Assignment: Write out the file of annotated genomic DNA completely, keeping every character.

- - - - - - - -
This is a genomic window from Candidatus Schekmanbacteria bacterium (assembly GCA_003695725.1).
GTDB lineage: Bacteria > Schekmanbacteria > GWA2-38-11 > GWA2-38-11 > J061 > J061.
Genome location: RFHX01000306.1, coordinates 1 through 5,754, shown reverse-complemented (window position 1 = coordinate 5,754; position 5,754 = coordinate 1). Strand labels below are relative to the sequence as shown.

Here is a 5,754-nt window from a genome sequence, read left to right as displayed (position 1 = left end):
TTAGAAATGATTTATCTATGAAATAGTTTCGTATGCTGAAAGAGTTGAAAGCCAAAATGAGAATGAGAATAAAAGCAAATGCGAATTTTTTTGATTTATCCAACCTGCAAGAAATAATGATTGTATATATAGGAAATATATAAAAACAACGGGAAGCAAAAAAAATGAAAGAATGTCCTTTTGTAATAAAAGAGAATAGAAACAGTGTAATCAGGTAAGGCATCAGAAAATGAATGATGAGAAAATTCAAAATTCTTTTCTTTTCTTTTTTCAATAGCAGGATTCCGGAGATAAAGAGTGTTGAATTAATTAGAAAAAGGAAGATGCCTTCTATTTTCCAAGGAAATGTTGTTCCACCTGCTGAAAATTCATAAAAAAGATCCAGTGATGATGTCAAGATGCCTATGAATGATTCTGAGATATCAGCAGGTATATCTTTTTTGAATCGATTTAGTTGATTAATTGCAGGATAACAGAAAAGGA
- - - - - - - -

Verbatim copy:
This is a genomic window from Candidatus Schekmanbacteria bacterium (assembly GCA_003695725.1).
GTDB lineage: Bacteria > Schekmanbacteria > GWA2-38-11 > GWA2-38-11 > J061 > J061.
Genome location: RFHX01000306.1, coordinates 1 through 5,754, shown reverse-complemented (window position 1 = coordinate 5,754; position 5,754 = coordinate 1). Strand labels below are relative to the sequence as shown.

Here is a 5,754-nt window from a genome sequence, read left to right as displayed (position 1 = left end):
TTAGAAATGATTTATCTATGAAATAGTTTCGTATGCTGAAAGAGTTGAAAGCCAAAATGAGAATGAGAATAAAAGCAAATGCGAATTTTTTTGATTTATCCAACCTGCAAGAAATAATGATTGTATATATAGGAAATATATAAAAACAACGGGAAGCAAAAAAAATGAAAGAATGTCCTTTTGTAATAAAAGAGAATAGAAACAGTGTAATCAGGTAAGGCATCAGAAAATGAATGATGAGAAAATTCAAAATTCTTTTCTTTTCTTTTTTCAATAGCAGGATTCCGGAGATAAAGAGTGTTGAATTAATTAGAAAAAGGAAGATGCCTTCTATTTTCCAAGGAAATGTTGTTCCACCTGCTGAAAATTCATAAAAAAGATCCAGTGATGATGTCAAGATGCCTATGAATGATTCTGAGATATCAGCAGGTATATCTTTTTTGAATCGATTTAGTTGATTAATTGCAGGATAACAGAAAAGGA